First, you need to create an interface for the preparation helper class. This interface will be used in the common test class and that’s why it should be placed in the sharedTest folder:
After that, create implementations for different test types. InstrumentationPreparationHelper should be placed in the androidTest directory and RobolectricPreparationHelper in the test directory.
The next step is to create a service locator class that will provide needed PreparationHelper implementation. Insofar as classes in sharedTest have no idea about other test folders and their classes, there is no way to provide implementations without using reflection on this. For example, you can find a similar approach in the UiControllerModule class from the Espresso package.
This class also should be placed within the sharedTest folder to make it possible to use the locator in common test classes.
Note: you need to try to find the Robolectric class first, because classes from androidTest can be created for Robolectric tests too.
Then you need to update the common test class and its implementations to use SharedTestsServiceLocator:
In this implementation, different preparation code will be executed depending on how the test is running. Using this method of solving the problem of difference is pretty simple and fast to code, but it is also a little bit dirty. First of all, if the reference for your helper classes will be changed, there is no way to change it inside the service locator automatically. Also, because your helper’s class is detected by Integrated Development Environments (IDE) as unused, that may also lead to some problems and unexpected situations.
Dependency Injection (DI) & Service Locator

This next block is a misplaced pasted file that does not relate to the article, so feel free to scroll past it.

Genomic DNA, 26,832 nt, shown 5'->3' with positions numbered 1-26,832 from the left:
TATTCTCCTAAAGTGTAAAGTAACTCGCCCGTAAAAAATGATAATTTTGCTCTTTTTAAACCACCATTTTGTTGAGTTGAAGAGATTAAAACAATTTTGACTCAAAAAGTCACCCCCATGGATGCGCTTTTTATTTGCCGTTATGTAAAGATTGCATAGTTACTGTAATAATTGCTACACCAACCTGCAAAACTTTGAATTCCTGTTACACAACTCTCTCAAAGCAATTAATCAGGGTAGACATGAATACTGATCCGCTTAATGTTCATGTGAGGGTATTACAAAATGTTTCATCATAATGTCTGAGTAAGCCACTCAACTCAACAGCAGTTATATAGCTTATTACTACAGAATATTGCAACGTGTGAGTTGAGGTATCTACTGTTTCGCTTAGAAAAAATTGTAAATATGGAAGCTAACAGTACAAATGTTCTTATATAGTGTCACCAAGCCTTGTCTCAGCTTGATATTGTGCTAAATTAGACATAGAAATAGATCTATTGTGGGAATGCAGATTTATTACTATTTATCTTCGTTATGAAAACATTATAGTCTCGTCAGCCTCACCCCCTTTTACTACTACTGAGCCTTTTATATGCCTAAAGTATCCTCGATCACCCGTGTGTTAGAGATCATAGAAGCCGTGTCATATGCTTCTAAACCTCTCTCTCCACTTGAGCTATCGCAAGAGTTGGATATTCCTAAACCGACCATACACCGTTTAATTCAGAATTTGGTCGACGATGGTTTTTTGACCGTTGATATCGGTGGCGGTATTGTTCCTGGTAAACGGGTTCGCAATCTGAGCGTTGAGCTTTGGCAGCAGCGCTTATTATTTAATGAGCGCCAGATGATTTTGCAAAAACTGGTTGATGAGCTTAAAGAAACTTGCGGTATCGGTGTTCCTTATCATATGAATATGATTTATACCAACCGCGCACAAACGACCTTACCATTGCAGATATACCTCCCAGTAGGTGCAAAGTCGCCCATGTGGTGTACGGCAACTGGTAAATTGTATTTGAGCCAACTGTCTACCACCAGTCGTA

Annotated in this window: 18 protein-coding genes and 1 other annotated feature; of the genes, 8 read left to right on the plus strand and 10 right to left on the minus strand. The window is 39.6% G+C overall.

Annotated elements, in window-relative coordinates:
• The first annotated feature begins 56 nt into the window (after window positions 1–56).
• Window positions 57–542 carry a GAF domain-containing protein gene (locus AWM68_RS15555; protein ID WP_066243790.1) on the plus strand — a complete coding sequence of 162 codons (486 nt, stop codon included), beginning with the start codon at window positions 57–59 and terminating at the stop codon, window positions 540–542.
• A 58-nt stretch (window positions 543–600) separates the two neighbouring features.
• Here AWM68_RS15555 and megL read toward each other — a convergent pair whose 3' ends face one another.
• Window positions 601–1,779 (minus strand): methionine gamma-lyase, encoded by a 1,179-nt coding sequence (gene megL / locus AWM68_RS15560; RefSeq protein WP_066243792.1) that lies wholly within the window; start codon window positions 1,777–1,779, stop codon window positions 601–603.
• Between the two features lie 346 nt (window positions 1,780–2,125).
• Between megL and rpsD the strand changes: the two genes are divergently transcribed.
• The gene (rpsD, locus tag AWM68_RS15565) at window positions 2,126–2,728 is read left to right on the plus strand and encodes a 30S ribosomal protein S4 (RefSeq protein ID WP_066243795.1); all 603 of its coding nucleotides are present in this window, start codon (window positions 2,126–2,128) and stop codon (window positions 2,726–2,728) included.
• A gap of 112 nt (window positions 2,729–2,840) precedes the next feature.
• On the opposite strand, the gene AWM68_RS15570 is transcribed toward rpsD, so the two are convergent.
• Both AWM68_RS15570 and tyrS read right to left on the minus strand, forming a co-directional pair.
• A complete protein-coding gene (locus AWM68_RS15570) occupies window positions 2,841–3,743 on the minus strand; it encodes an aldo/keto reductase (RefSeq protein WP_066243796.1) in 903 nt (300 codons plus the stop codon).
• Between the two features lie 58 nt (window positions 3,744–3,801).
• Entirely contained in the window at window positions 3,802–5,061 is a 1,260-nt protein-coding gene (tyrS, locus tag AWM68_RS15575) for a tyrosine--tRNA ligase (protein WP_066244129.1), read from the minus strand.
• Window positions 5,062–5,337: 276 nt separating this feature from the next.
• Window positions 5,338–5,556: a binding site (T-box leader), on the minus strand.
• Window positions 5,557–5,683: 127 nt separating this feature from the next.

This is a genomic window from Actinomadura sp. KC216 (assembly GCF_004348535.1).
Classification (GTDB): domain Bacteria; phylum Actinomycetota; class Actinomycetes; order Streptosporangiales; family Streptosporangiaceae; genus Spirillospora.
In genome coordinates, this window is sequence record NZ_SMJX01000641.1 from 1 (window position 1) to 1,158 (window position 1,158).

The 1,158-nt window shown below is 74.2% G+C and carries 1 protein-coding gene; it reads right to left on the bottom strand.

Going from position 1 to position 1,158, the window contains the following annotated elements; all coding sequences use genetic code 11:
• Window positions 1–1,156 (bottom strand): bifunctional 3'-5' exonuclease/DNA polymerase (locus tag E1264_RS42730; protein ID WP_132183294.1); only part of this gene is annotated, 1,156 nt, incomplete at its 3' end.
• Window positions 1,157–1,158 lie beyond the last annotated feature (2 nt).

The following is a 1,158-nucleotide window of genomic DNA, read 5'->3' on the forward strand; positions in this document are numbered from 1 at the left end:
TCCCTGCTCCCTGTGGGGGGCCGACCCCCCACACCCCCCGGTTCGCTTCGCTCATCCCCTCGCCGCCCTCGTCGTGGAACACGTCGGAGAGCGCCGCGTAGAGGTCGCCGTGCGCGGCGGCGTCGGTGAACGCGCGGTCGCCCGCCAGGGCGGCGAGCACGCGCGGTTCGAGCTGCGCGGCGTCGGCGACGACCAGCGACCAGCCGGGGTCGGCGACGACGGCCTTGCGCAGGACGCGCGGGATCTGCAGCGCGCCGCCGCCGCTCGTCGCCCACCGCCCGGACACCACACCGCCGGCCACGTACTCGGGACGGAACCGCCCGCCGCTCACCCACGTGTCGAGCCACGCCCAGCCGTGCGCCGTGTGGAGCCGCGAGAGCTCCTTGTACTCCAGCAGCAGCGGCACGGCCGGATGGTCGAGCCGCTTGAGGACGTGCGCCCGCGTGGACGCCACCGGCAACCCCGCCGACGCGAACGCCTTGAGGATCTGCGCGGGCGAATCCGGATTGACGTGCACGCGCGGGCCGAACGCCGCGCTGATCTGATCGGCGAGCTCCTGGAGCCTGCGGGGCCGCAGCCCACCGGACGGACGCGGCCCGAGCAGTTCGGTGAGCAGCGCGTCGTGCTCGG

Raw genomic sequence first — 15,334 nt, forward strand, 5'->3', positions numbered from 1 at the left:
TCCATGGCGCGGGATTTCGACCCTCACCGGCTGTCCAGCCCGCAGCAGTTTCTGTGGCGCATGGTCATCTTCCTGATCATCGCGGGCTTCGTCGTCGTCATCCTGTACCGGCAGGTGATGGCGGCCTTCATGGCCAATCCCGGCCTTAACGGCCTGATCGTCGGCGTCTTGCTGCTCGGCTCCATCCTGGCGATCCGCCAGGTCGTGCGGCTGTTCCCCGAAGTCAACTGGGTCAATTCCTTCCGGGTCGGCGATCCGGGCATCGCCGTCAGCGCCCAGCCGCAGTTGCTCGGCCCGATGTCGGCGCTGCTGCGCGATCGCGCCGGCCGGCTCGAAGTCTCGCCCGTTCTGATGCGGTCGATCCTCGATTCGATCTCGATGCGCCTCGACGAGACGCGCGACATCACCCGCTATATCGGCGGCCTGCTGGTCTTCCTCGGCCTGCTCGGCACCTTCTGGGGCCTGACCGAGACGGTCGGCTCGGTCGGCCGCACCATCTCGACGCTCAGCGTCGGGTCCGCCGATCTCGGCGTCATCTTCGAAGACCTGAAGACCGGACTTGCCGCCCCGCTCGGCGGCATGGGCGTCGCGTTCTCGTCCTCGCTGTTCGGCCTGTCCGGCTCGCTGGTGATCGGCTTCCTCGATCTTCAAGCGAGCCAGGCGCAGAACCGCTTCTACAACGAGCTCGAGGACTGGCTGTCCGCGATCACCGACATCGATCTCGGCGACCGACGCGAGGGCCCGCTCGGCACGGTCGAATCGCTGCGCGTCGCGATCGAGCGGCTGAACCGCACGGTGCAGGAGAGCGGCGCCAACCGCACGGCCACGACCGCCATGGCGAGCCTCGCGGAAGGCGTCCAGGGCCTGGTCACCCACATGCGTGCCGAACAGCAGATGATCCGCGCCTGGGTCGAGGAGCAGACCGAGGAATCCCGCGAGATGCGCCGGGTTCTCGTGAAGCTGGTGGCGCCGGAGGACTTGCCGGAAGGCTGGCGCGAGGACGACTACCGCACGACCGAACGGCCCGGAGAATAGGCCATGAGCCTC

To minimize your Service locator usage and to make the codebase more flexible, clear and readable, you can update your logic using the DI pattern with Dagger2.
First of all, you need to define TestApplicationComponent— the interface for future Dagger @Component. In real cases, some components may require App or Context, so it’s a good idea to also create TestApplication class, where you will create your components and pass to them the required dependencies. Also you need some classes to provide different implementations of TestApplicationComponent. In the example below, this class is TestAppComponentProvider.
- Classes from this file will be used in the common test class and should be placed in the sharedTest directory.
- TestApplicationComponent is not a Dagger @Component, it’s just a common interface for real components, that make it possible to call the inject() method of component implementation from common test class (where there is no information about component implementations).
- In the listing above you can see the usage of SharedTestsServiceLocator (with reflection) in TestApplication to provide TestAppComponentProvider — it’s the only place that you must use it.
- To use TestApplication in tests you should create a custom TestRunner, where you will define which Application class to use for both test variants.
The next step is that you need to define the TestApplicationComponent and TestAppComponentProvider implementations for the instrumentation and Robolectric tests. You also need to add @Module to provide the needed implementation of PreparationHelper.
Updating the service locator to provide the needed TestAppComponentProvider:
Finally, you can update the common test class. The code for instrumentation and Robolectric implementations doesn’t change.
After this update you decrease the size of SharedTestsServiceLocator it only should provide the needed TestAppComponentProvider. If you need multiple different classes in the future, you just will use the existing DI system, and not use reflection. This approach is more readable, clear and extendable.
In this article we created a system for running the instrumentation and Robolectric tests and improved this system step-by-step to achieve maximum readability and extensibility. It’s not the easiest way, since the implementation described requires one to two days work, but if you spend this time at the beginning, you will be able extend your test system in the future in an easy way.
Written by Oleksandr Hrybuk, Android Developer
Credits to the Wirex Android Team, Alexander Shaubert and Andrey Derkach for helping me write this article